Introduction to the IMT
The International Military Tribunal at Nuremberg was the first international criminal trial and, to this day, it remains the most prominent. The “trial of the century” was convened in the aftermath of the collapse of the Third Reich, the destruction caused by World War II, and the horror of the unparalleled atrocities committed by the Axis Powers. Retribution for these crimes was declared as one of the principal Allied war aims as early as 1941, and by 1943, the Allies had decided to set up a commission to gather evidence of Nazi crimes. In August 1945, the four Allied Powers of France, the Soviet Union, the United Kingdom and the United States (the “Four Powers”) signed the London Agreement, paving the way for the prosecution of major war criminals before the IMT.
The choice of Nuremberg as the location for the trial was symbolic. The city lay in ruins, but the courtroom had survived the Allied bombings almost intact: Europe was going to be rebuilt by the rule of law. The very name “Nuremberg” was also evocative of Nazi Germany itself. It was here that the infamous 1935 laws were promulgated and that the Nazi party’s annual mass rallies were staged. It should be noted that the official seat of the Tribunal was Berlin, where the opening session was held.
The trial opened on 20 November 1945 and, after 403 sessions held over 216 days, the Tribunal delivered its verdict on 1 October 1946.
Impact and Legacy
The IMT contributed to the definition of war crimes and the outlawing of wars of aggression. Among other significant contributions, it enabled the formulation of the offences listed in count four of the indictment, namely crimes against humanity, and the prosecution of high-ranking State officials. It is now beyond dispute that an individual can be held to account under international law and that war crimes and crimes against humanity constitute criminal offences under customary international law. The precedent created by the Nuremberg Trial was a significant step for the international community and a foundation of international criminal justice.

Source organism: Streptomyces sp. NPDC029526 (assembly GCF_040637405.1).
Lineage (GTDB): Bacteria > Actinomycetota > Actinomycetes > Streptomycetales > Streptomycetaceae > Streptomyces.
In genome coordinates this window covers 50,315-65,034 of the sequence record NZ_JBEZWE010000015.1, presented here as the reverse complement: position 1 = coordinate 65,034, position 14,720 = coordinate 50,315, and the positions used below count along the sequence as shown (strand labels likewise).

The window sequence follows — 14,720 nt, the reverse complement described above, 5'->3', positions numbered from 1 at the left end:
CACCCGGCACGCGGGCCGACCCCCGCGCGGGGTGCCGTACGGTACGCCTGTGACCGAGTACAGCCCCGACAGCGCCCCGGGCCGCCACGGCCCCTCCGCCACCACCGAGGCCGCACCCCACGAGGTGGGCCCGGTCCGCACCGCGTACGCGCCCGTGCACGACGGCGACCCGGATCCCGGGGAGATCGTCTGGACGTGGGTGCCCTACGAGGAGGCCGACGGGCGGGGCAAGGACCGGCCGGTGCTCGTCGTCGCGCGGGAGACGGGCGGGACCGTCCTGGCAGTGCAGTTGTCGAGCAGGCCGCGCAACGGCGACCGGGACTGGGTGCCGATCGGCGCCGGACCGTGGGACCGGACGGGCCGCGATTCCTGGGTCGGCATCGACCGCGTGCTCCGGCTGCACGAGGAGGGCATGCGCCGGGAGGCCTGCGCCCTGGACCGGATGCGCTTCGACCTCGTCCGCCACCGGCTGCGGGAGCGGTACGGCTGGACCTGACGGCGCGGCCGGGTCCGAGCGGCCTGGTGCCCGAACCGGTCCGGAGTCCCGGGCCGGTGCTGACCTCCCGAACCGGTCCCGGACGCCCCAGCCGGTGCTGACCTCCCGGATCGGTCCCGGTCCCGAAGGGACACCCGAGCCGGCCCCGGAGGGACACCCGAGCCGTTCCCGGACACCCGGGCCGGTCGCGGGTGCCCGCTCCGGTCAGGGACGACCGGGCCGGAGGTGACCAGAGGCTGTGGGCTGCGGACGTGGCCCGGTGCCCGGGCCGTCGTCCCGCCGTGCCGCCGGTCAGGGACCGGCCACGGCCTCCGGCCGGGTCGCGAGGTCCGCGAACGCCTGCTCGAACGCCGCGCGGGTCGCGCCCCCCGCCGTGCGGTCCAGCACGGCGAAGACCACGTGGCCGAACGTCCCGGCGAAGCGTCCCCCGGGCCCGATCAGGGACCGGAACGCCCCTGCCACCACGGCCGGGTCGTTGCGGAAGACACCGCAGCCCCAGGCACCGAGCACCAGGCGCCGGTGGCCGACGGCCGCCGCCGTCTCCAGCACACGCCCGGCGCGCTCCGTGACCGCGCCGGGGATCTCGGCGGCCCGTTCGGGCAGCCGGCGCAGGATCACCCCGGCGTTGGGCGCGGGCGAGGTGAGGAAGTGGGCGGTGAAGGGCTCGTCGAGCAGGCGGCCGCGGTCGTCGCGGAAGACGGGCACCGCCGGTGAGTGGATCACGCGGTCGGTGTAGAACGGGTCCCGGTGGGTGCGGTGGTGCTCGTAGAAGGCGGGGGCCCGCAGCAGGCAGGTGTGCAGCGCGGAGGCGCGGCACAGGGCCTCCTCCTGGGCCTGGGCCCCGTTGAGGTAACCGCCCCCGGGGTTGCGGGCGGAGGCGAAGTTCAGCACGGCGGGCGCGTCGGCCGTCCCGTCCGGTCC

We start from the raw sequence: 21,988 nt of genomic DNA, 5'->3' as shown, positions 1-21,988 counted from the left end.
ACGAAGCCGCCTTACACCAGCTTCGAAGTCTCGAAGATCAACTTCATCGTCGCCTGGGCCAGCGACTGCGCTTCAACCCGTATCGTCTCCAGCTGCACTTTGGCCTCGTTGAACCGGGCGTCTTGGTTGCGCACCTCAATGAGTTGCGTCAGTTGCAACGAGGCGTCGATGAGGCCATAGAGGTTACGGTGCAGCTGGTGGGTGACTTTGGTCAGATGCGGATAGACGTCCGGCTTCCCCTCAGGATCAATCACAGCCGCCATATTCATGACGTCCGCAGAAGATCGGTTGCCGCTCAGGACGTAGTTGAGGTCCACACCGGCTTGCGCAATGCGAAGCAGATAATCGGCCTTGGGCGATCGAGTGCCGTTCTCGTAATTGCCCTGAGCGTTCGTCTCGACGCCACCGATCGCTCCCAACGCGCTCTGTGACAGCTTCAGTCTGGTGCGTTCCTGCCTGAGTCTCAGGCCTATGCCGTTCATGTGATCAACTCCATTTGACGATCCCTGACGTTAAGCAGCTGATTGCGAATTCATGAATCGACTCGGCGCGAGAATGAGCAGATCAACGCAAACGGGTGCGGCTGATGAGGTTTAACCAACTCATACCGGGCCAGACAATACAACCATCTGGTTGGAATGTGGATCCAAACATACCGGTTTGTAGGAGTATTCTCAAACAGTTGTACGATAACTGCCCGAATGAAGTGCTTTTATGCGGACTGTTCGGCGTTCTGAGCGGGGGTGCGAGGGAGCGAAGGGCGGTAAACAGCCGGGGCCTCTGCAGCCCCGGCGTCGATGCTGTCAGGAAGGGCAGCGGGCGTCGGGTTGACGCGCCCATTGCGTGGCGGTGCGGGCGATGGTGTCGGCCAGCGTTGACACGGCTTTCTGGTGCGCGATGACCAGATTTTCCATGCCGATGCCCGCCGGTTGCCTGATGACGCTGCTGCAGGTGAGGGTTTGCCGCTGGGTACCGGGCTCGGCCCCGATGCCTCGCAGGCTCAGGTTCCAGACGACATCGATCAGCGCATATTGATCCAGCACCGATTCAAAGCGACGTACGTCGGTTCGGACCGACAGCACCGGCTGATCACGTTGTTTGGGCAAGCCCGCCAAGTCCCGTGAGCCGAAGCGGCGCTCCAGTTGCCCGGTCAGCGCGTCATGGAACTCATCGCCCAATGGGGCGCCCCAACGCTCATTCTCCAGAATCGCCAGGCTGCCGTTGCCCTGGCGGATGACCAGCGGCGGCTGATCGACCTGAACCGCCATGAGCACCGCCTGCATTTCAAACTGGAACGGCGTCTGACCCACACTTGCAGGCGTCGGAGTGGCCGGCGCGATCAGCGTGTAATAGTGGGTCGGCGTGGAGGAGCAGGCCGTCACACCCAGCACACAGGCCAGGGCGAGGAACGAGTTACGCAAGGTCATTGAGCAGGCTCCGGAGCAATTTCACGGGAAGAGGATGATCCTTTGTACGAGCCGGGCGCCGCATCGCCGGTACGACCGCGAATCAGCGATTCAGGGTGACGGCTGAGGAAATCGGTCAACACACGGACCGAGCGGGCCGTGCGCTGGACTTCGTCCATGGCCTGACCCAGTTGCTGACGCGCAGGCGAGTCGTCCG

Direct descendants of the IMT, ad hoc courts, such as the International Criminal Tribunal for the former Yugoslavia (ICTY) and the International Criminal Tribunal for Rwanda (ICTR), and hybrid courts, such as the Special Court for Sierra Leone (SCSL), the Extraordinary Chambers in the Courts of Cambodia (ECCC) and the Special Tribunal for Lebanon (STL), have been founded since the 1990s, and the International Criminal Court, a permanent tribunal, was established in 1998. Besides endowing these modern tribunals with legitimacy and lists of crimes, the IMT also provided a basis from which the procedure of these tribunals evolved. Some 50 years after the Nuremberg Trial, Louise Arbour, Prosecutor of the ICTY, remarked: “Collectively, we are linked to Nuremberg. We mention its name every single day.”